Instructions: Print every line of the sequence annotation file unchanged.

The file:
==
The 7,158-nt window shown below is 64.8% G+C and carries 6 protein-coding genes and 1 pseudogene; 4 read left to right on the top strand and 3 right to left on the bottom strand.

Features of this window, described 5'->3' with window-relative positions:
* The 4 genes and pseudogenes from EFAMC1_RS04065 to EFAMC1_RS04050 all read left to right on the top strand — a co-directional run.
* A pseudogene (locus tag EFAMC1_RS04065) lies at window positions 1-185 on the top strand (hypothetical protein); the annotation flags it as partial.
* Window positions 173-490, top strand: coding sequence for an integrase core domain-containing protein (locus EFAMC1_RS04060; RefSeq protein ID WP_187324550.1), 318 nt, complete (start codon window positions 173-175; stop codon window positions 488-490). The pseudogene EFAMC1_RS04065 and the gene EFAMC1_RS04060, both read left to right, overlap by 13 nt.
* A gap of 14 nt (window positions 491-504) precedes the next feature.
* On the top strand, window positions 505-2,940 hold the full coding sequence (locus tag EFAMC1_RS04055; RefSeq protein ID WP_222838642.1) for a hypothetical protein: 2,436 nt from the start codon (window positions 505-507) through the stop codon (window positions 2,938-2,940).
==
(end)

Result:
The 7,158-nt window shown below is 64.8% G+C and carries 6 protein-coding genes and 1 pseudogene; 4 read left to right on the top strand and 3 right to left on the bottom strand.

Features of this window, described 5'->3' with window-relative positions:
* The 4 genes and pseudogenes from EFAMC1_RS04065 to EFAMC1_RS04050 all read left to right on the top strand — a co-directional run.
* A pseudogene (locus tag EFAMC1_RS04065) lies at window positions 1-185 on the top strand (hypothetical protein); the annotation flags it as partial.
* Window positions 173-490, top strand: coding sequence for an integrase core domain-containing protein (locus EFAMC1_RS04060; RefSeq protein ID WP_187324550.1), 318 nt, complete (start codon window positions 173-175; stop codon window positions 488-490). The pseudogene EFAMC1_RS04065 and the gene EFAMC1_RS04060, both read left to right, overlap by 13 nt.
* A gap of 14 nt (window positions 491-504) precedes the next feature.
* On the top strand, window positions 505-2,940 hold the full coding sequence (locus tag EFAMC1_RS04055; RefSeq protein ID WP_222838642.1) for a hypothetical protein: 2,436 nt from the start codon (window positions 505-507) through the stop codon (window positions 2,938-2,940).